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Calling the two antigens class I and class II


Working in an increasingly competitive field
Jan Klein Scientist
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Then another... or two other assays became available that were done in vitro and you transfer the whole interaction between immune cells into a tissue culture. One was the so-called mixed lymphocyte reaction where you... as the name says, you mixed donor and recipient... well, lymphocytes of two strains actually that differ in the H2 complex and if you kept them in culture for a while then the lymphocytes began to proliferate... divide and you can count the number of... the increase in the number of cells and thus measure the histocompatability. Again, it had to be modified because originally both cells... they were both lymphocytes though one reacted against the other and the other reacted against the first so you got... you could not distinguish which direction the reaction was going.  But eventually the one cell was irradiated so it could not... or chemically inactivated... so it could not react and then it became a one-way mixed lymphocyte reaction. That was the second assay.  And the third was actually an expansion of the mixed lymphocyte reaction where people realized that the cells, after they have divided, some of the cells become killer cells. That means if you then use them on a target... particular target cells, then they would kill these cells and methods were developed how you can count the killed cells.

So there were these three assays and we began... we were interested whether any of these, or whether there is a difference between the K D on the one hand and the IA antigens on the other in any of these assays so that would tell us something whether they are like the K and D, the classical H2 antigens, or whether they are different... something very different. Of course other people were... it was very hard at that time to come up with anything that somebody else wouldn't have the same idea and would not be doing it, others were doing many of the same things, and so there was again very strong competition.  But not only that, there was also controversy. Different people were finding different results... somewhat different results. In our tests we could find some difference, but between K D and IA... but it seemed like it was merely a quantitative difference that both types of antigens were able to mount the response but it was... there was some difference in the quantity of the reaction. Other people claimed that there was principle difference. That means the claim was in the end... I'm simplifying quite a bit now... in the end the claim was that K and D will not stimulate mixed lymphocyte reaction and graft versus host reaction but will... sorry, yes, right, sorry. So once again, K and D will not stimulate the mixed lymphocyte reaction graft versus host reaction and IA will very strongly. In contrast, K and D are good targets of CML, or the cell mediated cytotoxicity, while the IA doesn't give any cytotoxicity, and that was very strongly and widely spread opinion of many people.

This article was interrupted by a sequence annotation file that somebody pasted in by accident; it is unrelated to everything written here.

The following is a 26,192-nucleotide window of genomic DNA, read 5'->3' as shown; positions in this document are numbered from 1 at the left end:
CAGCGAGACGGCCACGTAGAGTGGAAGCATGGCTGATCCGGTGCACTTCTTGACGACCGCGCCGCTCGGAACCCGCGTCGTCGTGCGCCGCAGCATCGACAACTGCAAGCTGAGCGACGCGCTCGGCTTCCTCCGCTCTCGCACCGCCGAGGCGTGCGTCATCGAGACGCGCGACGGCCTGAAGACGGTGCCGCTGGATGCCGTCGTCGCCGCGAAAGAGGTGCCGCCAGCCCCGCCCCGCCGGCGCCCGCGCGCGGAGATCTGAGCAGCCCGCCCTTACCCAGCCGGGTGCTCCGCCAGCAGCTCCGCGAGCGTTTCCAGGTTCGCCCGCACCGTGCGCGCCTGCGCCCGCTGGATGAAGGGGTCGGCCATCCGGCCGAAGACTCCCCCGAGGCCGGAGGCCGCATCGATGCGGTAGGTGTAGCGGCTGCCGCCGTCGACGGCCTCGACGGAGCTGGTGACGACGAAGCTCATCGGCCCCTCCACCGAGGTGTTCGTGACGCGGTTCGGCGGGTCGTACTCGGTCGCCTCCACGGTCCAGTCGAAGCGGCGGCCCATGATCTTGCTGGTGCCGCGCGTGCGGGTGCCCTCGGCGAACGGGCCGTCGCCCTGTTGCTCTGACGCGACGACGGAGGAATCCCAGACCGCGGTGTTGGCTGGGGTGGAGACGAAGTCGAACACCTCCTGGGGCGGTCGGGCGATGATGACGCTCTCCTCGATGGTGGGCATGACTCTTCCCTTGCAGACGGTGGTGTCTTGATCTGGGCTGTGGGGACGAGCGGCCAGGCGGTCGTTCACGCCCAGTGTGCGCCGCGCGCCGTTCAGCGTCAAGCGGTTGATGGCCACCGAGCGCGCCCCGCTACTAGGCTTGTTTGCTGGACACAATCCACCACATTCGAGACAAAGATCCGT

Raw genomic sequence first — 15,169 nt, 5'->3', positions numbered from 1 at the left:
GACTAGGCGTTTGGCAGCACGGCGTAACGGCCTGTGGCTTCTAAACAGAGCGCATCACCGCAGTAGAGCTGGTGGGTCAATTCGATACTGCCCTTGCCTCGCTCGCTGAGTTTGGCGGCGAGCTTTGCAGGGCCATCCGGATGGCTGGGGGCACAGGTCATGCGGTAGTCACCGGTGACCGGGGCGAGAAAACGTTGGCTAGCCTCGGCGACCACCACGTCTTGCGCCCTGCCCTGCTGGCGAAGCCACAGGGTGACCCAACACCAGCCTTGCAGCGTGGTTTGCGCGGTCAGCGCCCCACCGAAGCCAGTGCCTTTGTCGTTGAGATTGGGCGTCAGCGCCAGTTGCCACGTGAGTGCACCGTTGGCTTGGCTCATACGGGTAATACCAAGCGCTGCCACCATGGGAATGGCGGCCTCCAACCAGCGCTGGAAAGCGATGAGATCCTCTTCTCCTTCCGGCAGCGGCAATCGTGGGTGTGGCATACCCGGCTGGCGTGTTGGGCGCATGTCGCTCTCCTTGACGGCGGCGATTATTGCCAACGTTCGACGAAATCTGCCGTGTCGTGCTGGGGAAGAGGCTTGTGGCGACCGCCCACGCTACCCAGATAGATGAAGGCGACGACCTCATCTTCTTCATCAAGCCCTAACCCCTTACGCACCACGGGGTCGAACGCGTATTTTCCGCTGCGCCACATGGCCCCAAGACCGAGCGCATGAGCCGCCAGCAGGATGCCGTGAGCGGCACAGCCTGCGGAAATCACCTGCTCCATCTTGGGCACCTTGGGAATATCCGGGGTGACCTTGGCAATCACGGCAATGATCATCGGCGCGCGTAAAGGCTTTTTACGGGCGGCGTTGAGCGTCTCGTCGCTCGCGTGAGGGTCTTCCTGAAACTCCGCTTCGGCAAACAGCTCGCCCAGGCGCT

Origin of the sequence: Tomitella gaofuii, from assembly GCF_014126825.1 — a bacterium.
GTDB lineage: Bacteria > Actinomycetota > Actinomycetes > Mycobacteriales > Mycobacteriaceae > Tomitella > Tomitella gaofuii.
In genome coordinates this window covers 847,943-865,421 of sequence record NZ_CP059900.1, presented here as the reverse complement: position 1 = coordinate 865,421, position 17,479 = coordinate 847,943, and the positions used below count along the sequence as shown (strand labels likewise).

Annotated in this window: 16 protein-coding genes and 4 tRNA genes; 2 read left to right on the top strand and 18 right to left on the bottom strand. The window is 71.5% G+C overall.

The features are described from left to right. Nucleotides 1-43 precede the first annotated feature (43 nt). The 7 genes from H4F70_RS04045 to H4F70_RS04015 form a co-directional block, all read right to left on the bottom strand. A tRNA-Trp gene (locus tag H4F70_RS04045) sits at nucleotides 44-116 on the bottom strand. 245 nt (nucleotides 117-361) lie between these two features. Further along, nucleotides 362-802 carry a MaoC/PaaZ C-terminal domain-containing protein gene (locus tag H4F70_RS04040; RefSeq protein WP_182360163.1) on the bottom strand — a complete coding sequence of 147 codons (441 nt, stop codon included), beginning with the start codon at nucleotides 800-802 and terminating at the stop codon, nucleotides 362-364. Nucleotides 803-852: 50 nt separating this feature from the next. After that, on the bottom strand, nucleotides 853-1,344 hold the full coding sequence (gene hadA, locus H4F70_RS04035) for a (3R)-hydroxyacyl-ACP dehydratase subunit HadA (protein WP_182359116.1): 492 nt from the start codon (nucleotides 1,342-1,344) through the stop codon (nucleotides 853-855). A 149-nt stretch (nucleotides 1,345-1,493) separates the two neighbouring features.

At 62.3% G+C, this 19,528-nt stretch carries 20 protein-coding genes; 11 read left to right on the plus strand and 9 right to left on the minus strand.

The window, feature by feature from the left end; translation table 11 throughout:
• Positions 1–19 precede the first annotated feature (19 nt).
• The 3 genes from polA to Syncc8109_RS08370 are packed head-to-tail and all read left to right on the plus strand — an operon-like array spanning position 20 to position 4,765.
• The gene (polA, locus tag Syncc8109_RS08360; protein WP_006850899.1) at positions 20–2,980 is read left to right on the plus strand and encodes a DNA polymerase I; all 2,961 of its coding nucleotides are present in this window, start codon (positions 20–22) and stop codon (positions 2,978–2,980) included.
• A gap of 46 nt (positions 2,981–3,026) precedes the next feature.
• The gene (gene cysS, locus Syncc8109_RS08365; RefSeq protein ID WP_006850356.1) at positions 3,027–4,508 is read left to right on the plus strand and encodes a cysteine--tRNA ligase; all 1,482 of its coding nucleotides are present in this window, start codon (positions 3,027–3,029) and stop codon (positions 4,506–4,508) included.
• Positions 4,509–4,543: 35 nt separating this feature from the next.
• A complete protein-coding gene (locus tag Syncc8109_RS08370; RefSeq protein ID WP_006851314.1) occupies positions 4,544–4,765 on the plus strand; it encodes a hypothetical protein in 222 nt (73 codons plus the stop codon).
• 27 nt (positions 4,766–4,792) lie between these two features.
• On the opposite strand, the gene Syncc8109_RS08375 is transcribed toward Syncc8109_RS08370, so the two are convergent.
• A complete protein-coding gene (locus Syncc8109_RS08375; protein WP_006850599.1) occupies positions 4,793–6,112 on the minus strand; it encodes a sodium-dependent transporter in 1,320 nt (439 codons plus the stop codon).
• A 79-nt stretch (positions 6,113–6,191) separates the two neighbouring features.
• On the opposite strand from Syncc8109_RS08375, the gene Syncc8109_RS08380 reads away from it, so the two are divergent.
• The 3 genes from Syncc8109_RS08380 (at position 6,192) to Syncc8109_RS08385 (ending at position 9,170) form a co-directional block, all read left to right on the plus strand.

Born in 1936, Jan Klein is a Czech-American immunologist who co-founded the modern science of immunogenetics – key to understanding illness and disease. He is the author or co-author of over 560 scientific publications and of seven books including 'Where Do We Come From?' which examines the molecular evolution of humans. He graduated from the Charles University at Prague in 1955, and received his MS in Botany from the same school in 1958. From 1977 to his retirement in 2004, he was the Director of the Max Planck Institute for Biology at Tübingen, Germany.

Listeners: Colm O'hUigin

Colm O'hUigin is a senior staff scientist at the US National Cancer Institute. He received his BA, MSc and PhD at the Genetics Department of Trinity College, Dublin where he later returned as a lecturer. He has held appointments at the Center for Population and Demographic Genetics, UT Houston, and at the University of Cambridge. As an EMBO fellow, he moved in 1990 to the Max Planck Institute for Biology in Tübingen, Germany to work with Jan Klein and lead a research group studying the evolutionary origins of immune molecules, of teeth, trypanosomes and of species.

Tags: mixed lymphocyte reaction, one-way mixed lymphocyte, killer cells, IA, CML

Duration: 5 minutes, 22 seconds

Date story recorded: August 2005

Date story went live: 24 January 2008